October 9, 2006

Convergence — And A Deep Pocket For © Infringement [5:14 pm]

Or is Google looking to ride the wave of next generation video content generation? And, if so, how certain are they that YouTube is that future? Google to Acquire YouTube for $1.65 Billion

“We are natural partners to offer a compelling media entertainment service to users, content owners and advertisers,” Eric Schmidt, Google’s chief executive, said in a statement.

Chad Hurley, a founder and chief executive of YouTube, said in the statement that his video site would benefit from Google’s “global reach and technology leadership to deliver a more comprehensive entertainment experience for our users and to create new opportunities for our partners.”

Related A Slippery Slope of Censorship at YouTube

Later: The LATimes’ Google Bets Big on Videos - pdf

Legal concerns were a likely reason that, before Google announced the acquisition Monday, YouTube unveiled licensing deals with the world’s two largest music labels, Universal Music Group and Sony BMG Music Entertainment, as well as with CBS Corp. The deals clear the way for music videos, television news, sports clips and entertainment programs to be distributed free on YouTube in exchange for a share of whatever advertising revenue may follow.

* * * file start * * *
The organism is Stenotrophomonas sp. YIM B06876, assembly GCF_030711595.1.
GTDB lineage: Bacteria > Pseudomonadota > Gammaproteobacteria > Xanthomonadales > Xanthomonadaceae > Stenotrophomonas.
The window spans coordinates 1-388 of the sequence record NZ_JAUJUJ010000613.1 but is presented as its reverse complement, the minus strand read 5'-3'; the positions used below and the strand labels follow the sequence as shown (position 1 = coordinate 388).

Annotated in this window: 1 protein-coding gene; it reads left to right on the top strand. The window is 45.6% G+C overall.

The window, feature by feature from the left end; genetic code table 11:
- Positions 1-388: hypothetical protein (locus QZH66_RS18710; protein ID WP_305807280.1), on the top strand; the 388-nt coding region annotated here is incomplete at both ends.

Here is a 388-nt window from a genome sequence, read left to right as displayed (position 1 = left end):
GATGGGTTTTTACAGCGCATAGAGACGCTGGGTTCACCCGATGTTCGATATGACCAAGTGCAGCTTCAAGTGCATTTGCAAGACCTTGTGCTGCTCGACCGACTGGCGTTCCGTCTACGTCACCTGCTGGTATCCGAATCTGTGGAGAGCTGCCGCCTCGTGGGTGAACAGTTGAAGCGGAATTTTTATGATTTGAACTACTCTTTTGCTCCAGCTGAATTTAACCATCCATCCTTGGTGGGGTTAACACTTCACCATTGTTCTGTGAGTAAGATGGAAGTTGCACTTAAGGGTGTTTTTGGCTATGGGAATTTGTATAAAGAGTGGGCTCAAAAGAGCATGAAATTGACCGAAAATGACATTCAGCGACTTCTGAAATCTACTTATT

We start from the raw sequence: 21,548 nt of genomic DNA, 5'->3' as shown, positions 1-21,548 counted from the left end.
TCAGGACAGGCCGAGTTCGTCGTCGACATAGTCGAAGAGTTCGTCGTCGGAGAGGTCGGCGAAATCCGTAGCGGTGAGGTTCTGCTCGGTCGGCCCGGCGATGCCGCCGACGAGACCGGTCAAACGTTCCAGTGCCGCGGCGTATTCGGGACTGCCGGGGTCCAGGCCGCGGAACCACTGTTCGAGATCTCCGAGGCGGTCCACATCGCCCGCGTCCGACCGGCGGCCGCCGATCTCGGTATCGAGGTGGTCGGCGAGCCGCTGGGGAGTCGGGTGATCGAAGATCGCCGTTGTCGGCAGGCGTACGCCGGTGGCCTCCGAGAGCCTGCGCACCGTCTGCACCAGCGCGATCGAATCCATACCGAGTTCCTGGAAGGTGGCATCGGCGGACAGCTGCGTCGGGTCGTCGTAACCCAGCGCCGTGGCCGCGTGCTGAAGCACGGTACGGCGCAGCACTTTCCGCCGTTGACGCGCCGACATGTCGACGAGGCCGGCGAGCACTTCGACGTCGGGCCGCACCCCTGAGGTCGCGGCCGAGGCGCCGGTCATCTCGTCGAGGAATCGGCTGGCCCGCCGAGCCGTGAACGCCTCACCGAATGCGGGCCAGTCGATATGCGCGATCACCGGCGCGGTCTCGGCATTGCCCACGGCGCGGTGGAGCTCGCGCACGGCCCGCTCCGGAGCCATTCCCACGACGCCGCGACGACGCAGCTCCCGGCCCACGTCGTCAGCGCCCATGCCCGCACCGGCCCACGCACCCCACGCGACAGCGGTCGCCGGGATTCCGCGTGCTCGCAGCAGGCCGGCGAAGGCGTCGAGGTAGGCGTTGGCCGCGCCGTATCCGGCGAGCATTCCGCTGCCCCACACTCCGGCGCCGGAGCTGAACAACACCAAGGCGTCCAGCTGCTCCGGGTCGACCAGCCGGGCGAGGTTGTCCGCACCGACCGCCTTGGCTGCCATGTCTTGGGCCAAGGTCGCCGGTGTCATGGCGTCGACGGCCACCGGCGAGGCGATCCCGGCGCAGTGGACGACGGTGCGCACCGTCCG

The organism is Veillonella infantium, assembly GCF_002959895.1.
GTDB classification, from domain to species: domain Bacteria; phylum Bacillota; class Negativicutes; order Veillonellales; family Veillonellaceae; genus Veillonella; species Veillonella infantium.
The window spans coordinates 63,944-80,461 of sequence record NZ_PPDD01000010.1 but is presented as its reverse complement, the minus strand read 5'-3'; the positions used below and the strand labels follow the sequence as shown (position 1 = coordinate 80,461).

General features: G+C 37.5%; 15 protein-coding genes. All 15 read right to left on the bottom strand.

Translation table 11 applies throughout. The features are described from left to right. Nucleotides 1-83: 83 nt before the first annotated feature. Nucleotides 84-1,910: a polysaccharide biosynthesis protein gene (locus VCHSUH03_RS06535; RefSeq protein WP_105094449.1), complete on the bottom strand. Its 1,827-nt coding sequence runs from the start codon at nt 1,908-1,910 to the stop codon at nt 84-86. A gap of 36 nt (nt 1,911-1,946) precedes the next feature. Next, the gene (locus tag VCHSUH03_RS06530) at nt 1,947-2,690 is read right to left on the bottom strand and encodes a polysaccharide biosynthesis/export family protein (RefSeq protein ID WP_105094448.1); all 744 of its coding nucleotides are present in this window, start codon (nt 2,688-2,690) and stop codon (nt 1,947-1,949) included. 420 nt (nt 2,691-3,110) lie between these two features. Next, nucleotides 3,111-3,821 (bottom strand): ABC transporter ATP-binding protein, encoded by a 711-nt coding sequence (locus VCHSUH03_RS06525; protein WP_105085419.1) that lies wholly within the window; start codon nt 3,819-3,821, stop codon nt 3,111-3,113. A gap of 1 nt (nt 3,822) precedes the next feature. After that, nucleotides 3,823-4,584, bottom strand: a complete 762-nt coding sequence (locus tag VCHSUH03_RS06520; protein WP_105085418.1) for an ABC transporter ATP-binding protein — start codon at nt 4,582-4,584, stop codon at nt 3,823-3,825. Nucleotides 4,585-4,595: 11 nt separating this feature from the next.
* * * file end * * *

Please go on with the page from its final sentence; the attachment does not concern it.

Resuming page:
Also Adding On to the House of Google

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A French Protest [10:08 am]

Their Crime: Playing iTunes on Devices Not Named iPod

In mounting their protest, members of the group in Paris saw themselves as foot soldiers of the digital generation battling against ever-tighter controls over songs, film and all digitized culture.

Greeted at the police station by almost as many armed riot police officers as there were protesters, they explained their infractions to passers-by.

“Not only did I not use an iPod to listen to an iTunes song, but I transferred the film ‘Blade Runner’ onto my hand-held movie player,” Mr. Martinez, 28, said. “I am willing to face the consequences of what they consider an offense.”

By his own calculation, Mr. Martinez could face a fine of as much as 41,250 euros, or about $52,000, and six months in prison.

Mr. Martinez patiently laid out the case he built against himself, offering details about his infractions, which included switching music from one format to another and transferring the DVD’s to different players.

“They say the law is intended to stop piracy, but I am not a pirate,” Mr. Martinez said. “I support artists with legally purchased works, but I do not want to be forced to use a particular device to play them.”

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